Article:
Top Myths About Energy Efficiency December 23, 2014 | Samantha Dubrow

We all want to do things that are good for the environment. Reducing our carbon footprint would be great. If it didn’t take any time, money, or effort, we’d all be wholehearted advocates.

But, for some reason, something else always comes up, and energy efficiency quickly falls to the bottom of the priority list. The problem is that we look at energy efficiency the wrong way. Yes, it’s good for the environment, but it’s also directly good for you.
Below you will find myth busters about energy efficiency, and will learn that tree huggers are only a small part of the population that can benefit from best practices.

Myths About Upfront Investments 

Myth #1: Energy Efficiency is Expensive
When it comes to energy efficiency, low-hanging fruit is often overlooked. It is true that there are some major retrofits that will be expensive, but many options come with no capital investment whatsoever. And, if you do need a retrofit, your ROI will be able to counterbalance the upfront cost.

Myth #2: Energy Efficiency is Not Profitable
Energy efficiency is profitable, because it makes buildings more marketable due to increased tenant satisfaction. On average, green buildings have 13% higher rents than standard buildings, along with lower vacancy rates. The reason for these higher rents is because LEED Certified buildings are newer and have amenities that tenants are willing to pay for.

Myth #3: Energy Efficiency Takes Forever to Implement
Low-hanging fruit is quick to catch and take action on. The next step is metering your energy consumption, so you can make educated decisions for moving forward. Metering technologies have advanced to include web-enabled and wireless meters, making them quick and easy to implement  in any building.

Myth #4: Energy Efficiency Does Not Guarantee Lower Utility Bills
If you reduce your energy consumption, you will have less expensive bills everymonth, and if you don’t, there is likely a problem with your billing system. The easiest way to lower bills is to unplug appliances at night and on the weekends, dim garage and stairway lights, and encourage tenants to engage in efficient practices.

 

Myths Concerning Your Tenants

Myth #5: Energy Efficiency Only Benefits Tenants
The beneficiaries of energy efficiency are often debated. A few months ago, there was a conversation on LinkedIn about why so few real estate owners are willing to invest in energy efficiency. The most common concern is that when building owners pay for efficiency upgrades, the tenants are the ones who keep the savings. Depending on your leasing structure, you may be able to split the costs with your tenants. Either way, they’ll have lower monthly bills. Even if all of the direct savings go to your tenants, you will have increased tenant satisfaction, tenants who want to stay in the building longer, and a more marketable building.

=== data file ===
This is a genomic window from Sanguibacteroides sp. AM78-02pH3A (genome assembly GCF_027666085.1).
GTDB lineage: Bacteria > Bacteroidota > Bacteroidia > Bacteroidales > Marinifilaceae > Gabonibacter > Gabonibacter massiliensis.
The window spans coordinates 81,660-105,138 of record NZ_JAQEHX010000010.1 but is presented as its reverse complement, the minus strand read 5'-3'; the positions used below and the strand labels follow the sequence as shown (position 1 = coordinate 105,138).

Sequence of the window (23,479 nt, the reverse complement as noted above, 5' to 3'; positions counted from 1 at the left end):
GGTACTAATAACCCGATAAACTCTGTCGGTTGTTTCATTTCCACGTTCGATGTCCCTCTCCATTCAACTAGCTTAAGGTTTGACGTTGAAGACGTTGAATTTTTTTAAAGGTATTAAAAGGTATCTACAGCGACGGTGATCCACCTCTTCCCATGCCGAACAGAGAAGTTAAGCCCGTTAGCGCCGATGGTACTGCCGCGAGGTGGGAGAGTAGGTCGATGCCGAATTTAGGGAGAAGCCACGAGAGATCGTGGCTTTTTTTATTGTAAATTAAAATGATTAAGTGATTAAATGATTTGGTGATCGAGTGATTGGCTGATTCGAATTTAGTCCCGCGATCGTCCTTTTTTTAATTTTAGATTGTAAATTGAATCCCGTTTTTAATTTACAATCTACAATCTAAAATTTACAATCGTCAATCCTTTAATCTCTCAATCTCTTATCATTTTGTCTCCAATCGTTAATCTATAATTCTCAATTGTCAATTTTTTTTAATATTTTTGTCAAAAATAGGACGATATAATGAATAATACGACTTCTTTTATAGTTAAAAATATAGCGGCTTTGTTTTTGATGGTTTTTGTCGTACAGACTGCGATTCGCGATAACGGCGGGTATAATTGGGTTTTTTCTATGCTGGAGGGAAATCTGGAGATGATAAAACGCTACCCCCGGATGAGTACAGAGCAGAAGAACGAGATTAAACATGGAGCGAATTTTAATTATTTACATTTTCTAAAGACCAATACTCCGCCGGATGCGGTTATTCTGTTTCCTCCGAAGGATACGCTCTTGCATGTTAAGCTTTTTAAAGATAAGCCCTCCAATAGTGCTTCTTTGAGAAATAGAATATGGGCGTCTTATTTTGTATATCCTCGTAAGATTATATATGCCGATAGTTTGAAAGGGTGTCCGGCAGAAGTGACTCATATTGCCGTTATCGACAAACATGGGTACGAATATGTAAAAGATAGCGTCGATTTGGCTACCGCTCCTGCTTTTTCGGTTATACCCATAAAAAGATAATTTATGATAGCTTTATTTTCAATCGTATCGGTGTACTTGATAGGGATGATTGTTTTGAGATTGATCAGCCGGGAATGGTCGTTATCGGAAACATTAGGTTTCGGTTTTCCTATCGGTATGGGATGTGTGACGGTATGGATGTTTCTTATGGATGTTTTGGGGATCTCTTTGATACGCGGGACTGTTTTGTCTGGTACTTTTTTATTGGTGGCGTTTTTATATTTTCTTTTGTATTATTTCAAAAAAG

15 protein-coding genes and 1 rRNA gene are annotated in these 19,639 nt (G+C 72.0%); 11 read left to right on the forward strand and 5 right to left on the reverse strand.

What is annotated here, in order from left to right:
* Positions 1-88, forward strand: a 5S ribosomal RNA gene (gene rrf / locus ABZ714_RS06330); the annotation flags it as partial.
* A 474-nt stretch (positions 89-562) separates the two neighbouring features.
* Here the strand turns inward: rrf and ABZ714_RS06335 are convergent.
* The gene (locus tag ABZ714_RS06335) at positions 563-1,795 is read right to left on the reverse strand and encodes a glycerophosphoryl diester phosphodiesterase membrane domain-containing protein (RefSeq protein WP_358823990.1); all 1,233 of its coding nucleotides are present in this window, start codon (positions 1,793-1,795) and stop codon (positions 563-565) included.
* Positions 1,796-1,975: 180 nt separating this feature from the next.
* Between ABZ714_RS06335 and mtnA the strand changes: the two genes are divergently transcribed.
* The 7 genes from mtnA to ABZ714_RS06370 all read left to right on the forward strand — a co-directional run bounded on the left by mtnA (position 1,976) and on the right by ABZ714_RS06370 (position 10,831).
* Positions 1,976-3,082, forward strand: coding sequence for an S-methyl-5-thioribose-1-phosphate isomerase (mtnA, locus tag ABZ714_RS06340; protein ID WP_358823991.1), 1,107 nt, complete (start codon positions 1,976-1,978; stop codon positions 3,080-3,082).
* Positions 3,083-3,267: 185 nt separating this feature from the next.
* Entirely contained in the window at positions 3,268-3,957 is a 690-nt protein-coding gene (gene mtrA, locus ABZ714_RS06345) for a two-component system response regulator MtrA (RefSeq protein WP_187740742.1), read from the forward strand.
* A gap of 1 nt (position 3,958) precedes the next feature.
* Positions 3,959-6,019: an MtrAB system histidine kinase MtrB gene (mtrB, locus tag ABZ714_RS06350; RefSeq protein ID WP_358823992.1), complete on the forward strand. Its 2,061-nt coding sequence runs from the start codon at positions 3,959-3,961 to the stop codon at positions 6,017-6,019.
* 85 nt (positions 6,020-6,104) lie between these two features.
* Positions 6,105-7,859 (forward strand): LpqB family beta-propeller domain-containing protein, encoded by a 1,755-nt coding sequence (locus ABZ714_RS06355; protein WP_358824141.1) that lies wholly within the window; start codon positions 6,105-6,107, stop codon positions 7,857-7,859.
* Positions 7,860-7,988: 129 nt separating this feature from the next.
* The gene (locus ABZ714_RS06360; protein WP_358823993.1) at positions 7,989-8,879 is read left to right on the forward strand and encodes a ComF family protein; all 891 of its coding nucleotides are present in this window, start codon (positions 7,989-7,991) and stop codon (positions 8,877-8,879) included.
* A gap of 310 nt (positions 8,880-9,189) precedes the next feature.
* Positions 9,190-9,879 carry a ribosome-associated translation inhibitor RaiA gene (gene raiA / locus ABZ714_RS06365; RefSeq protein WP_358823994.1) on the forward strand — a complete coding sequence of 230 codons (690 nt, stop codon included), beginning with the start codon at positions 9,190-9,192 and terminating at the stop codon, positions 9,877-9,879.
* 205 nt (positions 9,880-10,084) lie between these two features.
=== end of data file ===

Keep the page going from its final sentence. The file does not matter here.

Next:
Myth #6: Energy Efficiency is Uncomfortable for Tenants
Believe it or not, best practices for energy efficiency will actually improve tenant comfort. When you have a well-controlled HVAC system and you’re taking advantage of economizers, tenants will be much happier knowing there is some control over the building’s temperature. Plus, if you have alerts telling you when something goes wrong, you will be able to fix the problem before tenants become uncomfortable.

 

Myths About Energy Consumption

Myth #7: Energy Efficiency is Only for New Buildings
It’s easy to confuse this myth, since there is such a strong emphasis on new buildings being green and sustainable. The attention on LEED Certified buildings puts extra emphasis on new buildings, but it is actually surprisingly easy for older buildings to become energy efficient. It is a worthwhile investment, and certainly not as expensive as you might expect.

Myth #8: Leaving Equipment Running is More Efficient Than Turning it On/Off
Oftentimes, people think it will waste more energy for them to turn their building off at night, because of the surge of consumption when starting the equipment up again in the morning. This is actually only true in extreme cases where it is especially hot or cold. It is sometimes justifiable to keep equipment running at night, such as for freeze protection, but otherwise keeping your building running is a much more expensive option than dropping to your baseload during unoccupied hours.

Myth #9: Energy Efficiency Can Wait Until Tomorrow
Every day you wait to take the first steps toward lowering your energy consumption is another day of energy wasted. You can use Energy Star’s Cash Flow Opportunity Calculator to identify when you’re going to start losing money by waiting for interest costs to go down. So, this year when you’re making New Years Resolutions, make sure energy efficiency is at the top of your priority list.

Help us out and spread the word! Have you heard any of these statements before? Send along our advice to your friends and colleagues, so we can stop the lies before they go any further!
Energy Efficiency

About The Author

When Samantha isn’t writing for the blog or managing our HR like a champ, she studies Organizational Psychology at George Washington University.